- Find a local Social Skills Training Group! This is probably the quickest way to teach social skills. Many social skills training groups have qualified staff who can do a formal assessment and place your child in a group that is based on their actual social age. Even if your kiddo might be a math whiz, maybe he needs to be in a younger group for socializing. Don’t be discouraged if this happens. Remember that if your child is in a group that is too complicated, he or she may become discouraged about using their newly learned social skills. You want them to feel REINFORCED every time they socialize, and this may be more likely to happen in a peer group that meets their level. A few things to consider: inclusion is BEST. If you can find a social skills training group that allows members to bring typically developing siblings, this is ideal. You should also ask what their adult to student ratio is. There are mixed reviews on this, but in general, look for something with a 1:5 ratio. LASTLY, ask if they use a curriculum or measure progress. Some Social Skills Training Groups use parent report, some actually video tape the sessions and do a comparison after a few weeks. There are many ways to measure progress, but what you DO NOT want is a program that acts like a day-care or an after-school program in which they do not provide structured learning opportunities. This can teach your child that it’s okay to be among peers and retreat to the corner or go for extended time without engaging. Have more questions or need more support in finding something? Let us know!
- Computers & Technology! This can be a great way to interact socially in a socially appropriate manner. The most popular trend I have seen in the last few years is that individuals on the spectrum are texting with their family members. There is so much about this that makes me happy because it’s a way to communicate. And even though it might not be your preferred way, it’s a way that helps your kiddo tell you what they need and form a connection with you or others. There are a number of online forums for people on the spectrum such as Wrong Planet, that allows people on the spectrum to talk with each other from behind their computer screen. Embrace this form of social interaction, and be sure to encourage your child to engage with others on the spectrum in this way.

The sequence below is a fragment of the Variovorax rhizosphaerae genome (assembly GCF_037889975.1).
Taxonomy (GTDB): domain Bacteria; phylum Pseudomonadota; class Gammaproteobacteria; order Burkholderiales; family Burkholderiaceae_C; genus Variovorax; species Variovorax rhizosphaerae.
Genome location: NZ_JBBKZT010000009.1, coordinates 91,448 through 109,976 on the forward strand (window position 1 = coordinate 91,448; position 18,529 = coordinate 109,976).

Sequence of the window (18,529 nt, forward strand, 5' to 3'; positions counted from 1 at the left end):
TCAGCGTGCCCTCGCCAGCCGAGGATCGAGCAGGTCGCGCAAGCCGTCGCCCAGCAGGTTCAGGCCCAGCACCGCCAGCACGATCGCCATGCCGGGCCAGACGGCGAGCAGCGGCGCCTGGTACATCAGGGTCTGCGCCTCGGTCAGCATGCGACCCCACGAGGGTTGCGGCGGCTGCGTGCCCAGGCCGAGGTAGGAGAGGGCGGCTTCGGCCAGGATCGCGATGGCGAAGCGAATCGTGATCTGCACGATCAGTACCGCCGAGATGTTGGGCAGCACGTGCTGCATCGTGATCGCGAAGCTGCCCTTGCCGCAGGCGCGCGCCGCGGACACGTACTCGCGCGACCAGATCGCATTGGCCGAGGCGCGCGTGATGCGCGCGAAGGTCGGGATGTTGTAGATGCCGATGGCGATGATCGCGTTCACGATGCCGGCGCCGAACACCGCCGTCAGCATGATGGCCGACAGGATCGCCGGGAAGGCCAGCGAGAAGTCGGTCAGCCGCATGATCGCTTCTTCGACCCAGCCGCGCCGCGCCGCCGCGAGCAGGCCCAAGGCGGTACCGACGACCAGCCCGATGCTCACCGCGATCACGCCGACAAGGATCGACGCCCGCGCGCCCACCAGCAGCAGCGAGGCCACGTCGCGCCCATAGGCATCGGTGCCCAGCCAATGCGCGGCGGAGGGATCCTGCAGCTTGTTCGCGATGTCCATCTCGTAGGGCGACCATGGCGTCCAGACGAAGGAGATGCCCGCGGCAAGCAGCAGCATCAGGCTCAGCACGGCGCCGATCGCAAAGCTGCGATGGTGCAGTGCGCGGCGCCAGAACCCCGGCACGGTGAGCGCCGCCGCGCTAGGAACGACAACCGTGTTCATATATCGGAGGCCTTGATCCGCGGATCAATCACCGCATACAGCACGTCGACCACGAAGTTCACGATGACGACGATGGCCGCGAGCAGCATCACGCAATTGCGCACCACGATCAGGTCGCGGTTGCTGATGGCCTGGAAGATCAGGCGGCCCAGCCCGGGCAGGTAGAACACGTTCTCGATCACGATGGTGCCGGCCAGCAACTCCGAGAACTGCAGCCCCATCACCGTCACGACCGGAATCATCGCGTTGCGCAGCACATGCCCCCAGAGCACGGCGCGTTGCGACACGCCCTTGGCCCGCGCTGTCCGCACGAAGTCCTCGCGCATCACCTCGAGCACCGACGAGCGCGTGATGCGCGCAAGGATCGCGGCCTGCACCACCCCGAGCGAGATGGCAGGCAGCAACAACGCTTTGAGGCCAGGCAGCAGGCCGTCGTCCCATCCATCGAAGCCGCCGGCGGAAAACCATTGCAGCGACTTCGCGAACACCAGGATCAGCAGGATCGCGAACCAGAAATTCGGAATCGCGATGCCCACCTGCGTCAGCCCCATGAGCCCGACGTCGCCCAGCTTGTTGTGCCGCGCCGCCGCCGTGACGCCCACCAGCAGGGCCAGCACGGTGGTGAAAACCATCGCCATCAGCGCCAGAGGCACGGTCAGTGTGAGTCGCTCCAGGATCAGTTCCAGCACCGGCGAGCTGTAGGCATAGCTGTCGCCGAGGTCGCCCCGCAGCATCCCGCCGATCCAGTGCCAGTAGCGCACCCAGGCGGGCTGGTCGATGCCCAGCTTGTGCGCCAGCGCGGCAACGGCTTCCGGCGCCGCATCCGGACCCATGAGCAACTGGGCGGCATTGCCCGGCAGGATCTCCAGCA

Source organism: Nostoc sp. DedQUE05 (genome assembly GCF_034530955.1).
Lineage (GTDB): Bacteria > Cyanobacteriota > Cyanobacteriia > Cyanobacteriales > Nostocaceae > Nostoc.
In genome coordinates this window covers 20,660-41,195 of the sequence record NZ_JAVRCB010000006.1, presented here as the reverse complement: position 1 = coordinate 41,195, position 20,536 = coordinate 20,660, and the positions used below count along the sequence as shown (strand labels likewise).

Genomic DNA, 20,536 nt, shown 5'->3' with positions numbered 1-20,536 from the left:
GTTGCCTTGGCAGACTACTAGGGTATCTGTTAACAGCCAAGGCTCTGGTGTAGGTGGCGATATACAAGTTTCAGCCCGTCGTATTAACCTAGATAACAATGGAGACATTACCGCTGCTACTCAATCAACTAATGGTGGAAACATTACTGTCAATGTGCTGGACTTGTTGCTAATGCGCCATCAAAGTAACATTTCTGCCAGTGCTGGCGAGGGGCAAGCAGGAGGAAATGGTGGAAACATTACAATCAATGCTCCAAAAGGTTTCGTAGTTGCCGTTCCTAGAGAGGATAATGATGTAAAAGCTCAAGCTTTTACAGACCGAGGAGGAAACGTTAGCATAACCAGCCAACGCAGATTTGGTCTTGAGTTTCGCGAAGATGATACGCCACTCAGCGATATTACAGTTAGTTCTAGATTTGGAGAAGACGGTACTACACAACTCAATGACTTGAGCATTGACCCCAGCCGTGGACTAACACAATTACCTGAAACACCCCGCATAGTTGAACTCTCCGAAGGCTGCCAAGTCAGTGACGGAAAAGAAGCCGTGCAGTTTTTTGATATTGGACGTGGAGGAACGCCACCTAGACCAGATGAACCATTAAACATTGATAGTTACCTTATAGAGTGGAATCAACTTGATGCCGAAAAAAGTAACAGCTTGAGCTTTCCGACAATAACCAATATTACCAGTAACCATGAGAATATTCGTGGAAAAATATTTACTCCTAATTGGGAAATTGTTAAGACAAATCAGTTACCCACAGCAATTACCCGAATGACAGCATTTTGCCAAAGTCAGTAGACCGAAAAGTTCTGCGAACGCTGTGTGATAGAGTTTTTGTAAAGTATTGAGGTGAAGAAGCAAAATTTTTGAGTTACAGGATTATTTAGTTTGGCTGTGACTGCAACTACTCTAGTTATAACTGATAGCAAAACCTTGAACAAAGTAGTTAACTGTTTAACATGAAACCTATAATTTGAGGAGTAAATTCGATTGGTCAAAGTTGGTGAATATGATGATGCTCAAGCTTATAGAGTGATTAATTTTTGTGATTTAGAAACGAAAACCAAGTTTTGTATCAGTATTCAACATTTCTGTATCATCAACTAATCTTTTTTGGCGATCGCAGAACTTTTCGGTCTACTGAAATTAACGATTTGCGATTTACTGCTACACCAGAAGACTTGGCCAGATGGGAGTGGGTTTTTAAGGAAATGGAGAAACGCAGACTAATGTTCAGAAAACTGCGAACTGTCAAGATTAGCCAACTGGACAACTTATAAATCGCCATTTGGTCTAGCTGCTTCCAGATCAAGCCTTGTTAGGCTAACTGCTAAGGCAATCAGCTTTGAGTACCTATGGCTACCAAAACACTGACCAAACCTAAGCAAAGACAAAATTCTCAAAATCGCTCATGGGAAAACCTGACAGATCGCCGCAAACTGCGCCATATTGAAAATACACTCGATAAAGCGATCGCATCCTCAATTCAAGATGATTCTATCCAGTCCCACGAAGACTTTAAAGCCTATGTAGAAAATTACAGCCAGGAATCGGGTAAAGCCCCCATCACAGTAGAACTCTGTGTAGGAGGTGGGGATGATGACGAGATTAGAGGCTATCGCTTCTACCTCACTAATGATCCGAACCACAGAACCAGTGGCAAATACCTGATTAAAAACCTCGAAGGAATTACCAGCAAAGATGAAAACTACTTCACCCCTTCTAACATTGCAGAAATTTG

Once you determine which type of social interaction might be lacking, pick a target skill you’d like to work on with your child. These are diffrent types of Social Skills you can work on, adapted from Thomas McIntyre’s LDOnline Article.
More basic Social Skills
- Saying Hello/Goodbye
- Asking questions about someone else
- Requesting an item they want to play with
- saying please and thank you
- dealing better with anger and frustration
- asking questions appropriately
- accepting responsibility for one’s own behavior
- dealing with losing/frustration/making a mistake/insults in an appropriate manner (without yelling or physical aggression)
- initiating a conversation with others
- accepting “No” for an answer
- joining a group activity already in progress
- following directions
- making friends
- complimenting others
- understanding the feelings of others (and accepting them as valid or OK)
- compromising on issues
- cooperating with peers
- coping with taunts and verbal/physical threats/aggression from others
- seeking attention in an appropriate manner
- waiting one’s turn
More Complicated Social Skills
- asking permission
- avoiding fighting with others
- interrupting others appropriately
- showing sportsmanship
- following directions
- respecting the opinions of others
- accepting praise from others
- apologizing for wrong doing
- greeting others
- same gender
- different gender